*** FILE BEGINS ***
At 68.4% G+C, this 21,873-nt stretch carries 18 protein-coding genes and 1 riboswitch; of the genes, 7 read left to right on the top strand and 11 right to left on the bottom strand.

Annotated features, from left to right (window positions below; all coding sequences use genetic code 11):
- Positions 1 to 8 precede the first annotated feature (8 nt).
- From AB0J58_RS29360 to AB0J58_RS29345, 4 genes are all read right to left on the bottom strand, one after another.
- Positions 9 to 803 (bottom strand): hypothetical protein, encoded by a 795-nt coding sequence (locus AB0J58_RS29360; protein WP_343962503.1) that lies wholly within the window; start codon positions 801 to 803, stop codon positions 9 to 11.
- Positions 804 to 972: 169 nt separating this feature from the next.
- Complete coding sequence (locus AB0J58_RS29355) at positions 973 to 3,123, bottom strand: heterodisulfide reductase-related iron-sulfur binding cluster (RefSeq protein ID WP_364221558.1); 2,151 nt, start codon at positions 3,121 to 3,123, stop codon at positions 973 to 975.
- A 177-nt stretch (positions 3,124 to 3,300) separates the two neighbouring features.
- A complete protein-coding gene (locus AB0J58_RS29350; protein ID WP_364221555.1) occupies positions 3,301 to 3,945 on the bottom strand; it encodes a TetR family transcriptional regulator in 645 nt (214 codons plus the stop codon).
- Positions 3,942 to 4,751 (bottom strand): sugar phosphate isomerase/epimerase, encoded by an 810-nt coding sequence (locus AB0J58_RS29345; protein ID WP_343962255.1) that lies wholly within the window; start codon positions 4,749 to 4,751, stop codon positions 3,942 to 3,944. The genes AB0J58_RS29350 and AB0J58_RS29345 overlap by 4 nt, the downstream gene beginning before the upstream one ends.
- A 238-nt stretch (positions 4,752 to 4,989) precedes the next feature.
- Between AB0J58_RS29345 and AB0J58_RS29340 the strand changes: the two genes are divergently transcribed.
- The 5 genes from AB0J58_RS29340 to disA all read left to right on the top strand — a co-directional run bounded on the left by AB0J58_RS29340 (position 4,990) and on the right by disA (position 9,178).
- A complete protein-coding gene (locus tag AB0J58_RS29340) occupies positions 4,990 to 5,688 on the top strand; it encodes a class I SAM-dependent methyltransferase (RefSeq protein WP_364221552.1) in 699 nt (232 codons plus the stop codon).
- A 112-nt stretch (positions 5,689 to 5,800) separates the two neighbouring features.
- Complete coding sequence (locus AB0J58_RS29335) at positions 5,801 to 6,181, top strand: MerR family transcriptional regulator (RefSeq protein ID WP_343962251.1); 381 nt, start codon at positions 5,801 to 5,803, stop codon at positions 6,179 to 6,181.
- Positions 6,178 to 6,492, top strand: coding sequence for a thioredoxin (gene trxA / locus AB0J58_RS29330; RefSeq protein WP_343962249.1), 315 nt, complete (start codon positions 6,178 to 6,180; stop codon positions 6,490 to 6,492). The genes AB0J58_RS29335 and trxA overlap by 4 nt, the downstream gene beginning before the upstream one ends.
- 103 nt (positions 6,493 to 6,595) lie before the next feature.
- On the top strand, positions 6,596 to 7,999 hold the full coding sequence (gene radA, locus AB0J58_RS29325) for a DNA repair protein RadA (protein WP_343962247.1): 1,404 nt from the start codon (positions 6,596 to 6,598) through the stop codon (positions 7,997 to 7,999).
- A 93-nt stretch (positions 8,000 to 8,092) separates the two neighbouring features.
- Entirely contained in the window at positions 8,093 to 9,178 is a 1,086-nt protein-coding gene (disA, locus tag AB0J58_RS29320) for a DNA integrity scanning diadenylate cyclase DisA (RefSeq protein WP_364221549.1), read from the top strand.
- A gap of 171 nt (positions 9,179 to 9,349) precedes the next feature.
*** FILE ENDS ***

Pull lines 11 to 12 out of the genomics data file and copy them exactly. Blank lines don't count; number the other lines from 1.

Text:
- A 238-nt stretch (positions 4,752 to 4,989) precedes the next feature.
- Between AB0J58_RS29345 and AB0J58_RS29340 the strand changes: the two genes are divergently transcribed.